COLOMBO, November 15, 2013 (AFP) – Mahinda Rajapakse may be a pariah for some of his Commonwealth peers, but for many of his fellow Sri Lankans he is a national hero who ended four decades of bloodshed. The combative Sri Lankan president has long battled allegations that his troops killed some 40,000 civilians in the closing stages of the island’s ethnic conflict which ended in May 2009.
His refusal to countenance an international inquiry into alleged abuses at the end of the war has prompted the leaders of Canada, Mauritius and India to all stay away from this weekend’s Commonwealth summit in Colombo.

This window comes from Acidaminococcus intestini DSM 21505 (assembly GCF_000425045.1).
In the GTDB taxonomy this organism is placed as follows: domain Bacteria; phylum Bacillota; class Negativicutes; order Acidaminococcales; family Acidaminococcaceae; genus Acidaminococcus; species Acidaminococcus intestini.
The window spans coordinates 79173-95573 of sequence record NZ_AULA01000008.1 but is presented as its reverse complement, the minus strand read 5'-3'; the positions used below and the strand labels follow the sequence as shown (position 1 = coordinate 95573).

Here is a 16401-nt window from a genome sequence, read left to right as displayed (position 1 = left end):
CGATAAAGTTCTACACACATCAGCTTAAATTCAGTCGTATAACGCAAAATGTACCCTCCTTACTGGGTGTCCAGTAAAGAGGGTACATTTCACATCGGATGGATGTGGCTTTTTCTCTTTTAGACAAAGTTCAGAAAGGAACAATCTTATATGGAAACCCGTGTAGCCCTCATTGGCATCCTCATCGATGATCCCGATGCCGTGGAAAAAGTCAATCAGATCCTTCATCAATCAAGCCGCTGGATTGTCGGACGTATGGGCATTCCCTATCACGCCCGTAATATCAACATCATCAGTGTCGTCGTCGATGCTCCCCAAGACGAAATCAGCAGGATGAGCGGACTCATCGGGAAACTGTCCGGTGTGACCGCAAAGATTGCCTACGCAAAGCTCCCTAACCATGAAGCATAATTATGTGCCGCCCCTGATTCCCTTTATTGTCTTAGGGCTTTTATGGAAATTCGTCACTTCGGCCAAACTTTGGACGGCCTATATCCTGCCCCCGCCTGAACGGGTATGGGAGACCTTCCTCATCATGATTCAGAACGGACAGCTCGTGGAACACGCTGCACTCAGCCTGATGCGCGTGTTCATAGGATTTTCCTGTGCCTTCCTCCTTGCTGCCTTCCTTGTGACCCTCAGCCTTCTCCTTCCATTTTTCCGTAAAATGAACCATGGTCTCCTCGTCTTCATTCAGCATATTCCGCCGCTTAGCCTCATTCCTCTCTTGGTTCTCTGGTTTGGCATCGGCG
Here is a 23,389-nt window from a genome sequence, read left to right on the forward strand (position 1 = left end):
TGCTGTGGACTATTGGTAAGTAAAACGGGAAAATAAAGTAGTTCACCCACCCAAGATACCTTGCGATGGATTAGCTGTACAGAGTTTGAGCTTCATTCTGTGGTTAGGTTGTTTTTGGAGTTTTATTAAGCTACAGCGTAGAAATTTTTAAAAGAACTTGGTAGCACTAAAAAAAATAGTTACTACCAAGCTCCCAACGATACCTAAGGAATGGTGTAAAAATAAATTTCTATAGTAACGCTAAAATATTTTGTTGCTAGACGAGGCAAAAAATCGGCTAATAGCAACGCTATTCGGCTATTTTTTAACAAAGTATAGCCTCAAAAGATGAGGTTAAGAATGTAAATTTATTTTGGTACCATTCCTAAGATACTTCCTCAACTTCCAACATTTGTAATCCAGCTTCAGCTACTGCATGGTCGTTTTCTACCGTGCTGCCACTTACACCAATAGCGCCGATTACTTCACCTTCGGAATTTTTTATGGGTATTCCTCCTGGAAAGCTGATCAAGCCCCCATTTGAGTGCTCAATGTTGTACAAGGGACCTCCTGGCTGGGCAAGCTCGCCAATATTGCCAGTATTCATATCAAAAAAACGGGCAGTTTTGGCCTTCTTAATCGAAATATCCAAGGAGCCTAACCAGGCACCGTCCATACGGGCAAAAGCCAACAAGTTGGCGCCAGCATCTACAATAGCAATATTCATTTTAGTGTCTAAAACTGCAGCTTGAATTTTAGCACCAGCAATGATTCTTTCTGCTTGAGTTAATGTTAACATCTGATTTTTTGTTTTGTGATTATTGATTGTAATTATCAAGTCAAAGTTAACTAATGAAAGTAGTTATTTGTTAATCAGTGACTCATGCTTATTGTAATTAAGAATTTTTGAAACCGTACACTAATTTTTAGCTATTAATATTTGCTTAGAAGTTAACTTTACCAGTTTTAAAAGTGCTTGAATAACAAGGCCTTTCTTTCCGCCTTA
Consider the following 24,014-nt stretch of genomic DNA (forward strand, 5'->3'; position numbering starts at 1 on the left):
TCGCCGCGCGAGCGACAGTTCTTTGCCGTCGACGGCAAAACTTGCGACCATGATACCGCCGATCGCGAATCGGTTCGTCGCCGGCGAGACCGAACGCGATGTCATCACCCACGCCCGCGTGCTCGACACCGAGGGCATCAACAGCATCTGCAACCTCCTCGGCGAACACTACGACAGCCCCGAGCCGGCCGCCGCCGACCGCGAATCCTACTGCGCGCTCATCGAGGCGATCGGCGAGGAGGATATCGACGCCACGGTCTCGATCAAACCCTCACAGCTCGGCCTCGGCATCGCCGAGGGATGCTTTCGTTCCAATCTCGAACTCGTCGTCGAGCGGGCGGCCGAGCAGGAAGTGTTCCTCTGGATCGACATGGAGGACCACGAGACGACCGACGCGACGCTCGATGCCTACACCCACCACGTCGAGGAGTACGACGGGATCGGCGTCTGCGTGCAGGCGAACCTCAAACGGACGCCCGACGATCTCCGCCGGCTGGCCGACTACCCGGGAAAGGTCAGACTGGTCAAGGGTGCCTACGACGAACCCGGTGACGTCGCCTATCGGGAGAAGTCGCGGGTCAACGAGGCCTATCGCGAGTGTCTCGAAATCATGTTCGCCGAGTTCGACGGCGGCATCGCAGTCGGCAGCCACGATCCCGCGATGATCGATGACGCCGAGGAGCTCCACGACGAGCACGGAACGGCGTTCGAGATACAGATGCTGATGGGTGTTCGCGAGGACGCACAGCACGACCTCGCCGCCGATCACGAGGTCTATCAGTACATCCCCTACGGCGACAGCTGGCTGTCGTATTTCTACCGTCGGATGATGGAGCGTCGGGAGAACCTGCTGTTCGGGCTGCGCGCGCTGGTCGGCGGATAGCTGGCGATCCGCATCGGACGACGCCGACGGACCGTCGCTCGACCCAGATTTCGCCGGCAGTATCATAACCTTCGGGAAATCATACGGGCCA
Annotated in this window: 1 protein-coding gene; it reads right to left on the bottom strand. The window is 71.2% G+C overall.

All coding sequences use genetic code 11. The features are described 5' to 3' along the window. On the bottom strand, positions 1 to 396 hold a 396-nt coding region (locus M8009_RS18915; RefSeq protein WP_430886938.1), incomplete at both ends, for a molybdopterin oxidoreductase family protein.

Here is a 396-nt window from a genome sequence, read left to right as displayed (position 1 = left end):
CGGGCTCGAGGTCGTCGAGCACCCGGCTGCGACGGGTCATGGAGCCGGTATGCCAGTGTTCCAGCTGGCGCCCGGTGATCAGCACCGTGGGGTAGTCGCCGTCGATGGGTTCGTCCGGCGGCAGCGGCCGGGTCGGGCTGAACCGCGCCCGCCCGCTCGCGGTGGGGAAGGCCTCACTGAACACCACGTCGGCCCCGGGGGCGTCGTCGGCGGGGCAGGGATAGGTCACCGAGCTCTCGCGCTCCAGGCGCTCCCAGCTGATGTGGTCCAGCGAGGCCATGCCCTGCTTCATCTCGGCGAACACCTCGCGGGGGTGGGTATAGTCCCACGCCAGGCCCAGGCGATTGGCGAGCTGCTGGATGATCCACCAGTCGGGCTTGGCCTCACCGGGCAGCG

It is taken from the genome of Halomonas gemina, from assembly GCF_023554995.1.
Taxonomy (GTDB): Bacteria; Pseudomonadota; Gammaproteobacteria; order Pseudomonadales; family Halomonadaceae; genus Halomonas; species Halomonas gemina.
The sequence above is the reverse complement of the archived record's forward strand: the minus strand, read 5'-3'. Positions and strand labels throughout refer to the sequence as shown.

Others who are attending, such as Britain’s David Cameron, are promising to have “tough conversations” with the 67-year-old Rajapakse.
But for all the international criticism, Rajapakse’s popularity has stood firm back home among a population who endured 37 years of war before government troops crushed the Tamil Tiger rebels once and for all.
“People were getting killed for 30 years, at least after 2009 we have stopped it,” Rajapakse said in a typically unapologetic performance before the press in Colombo on Thursday.
“There is no killing in Sri Lanka today.”
Former Sri Lank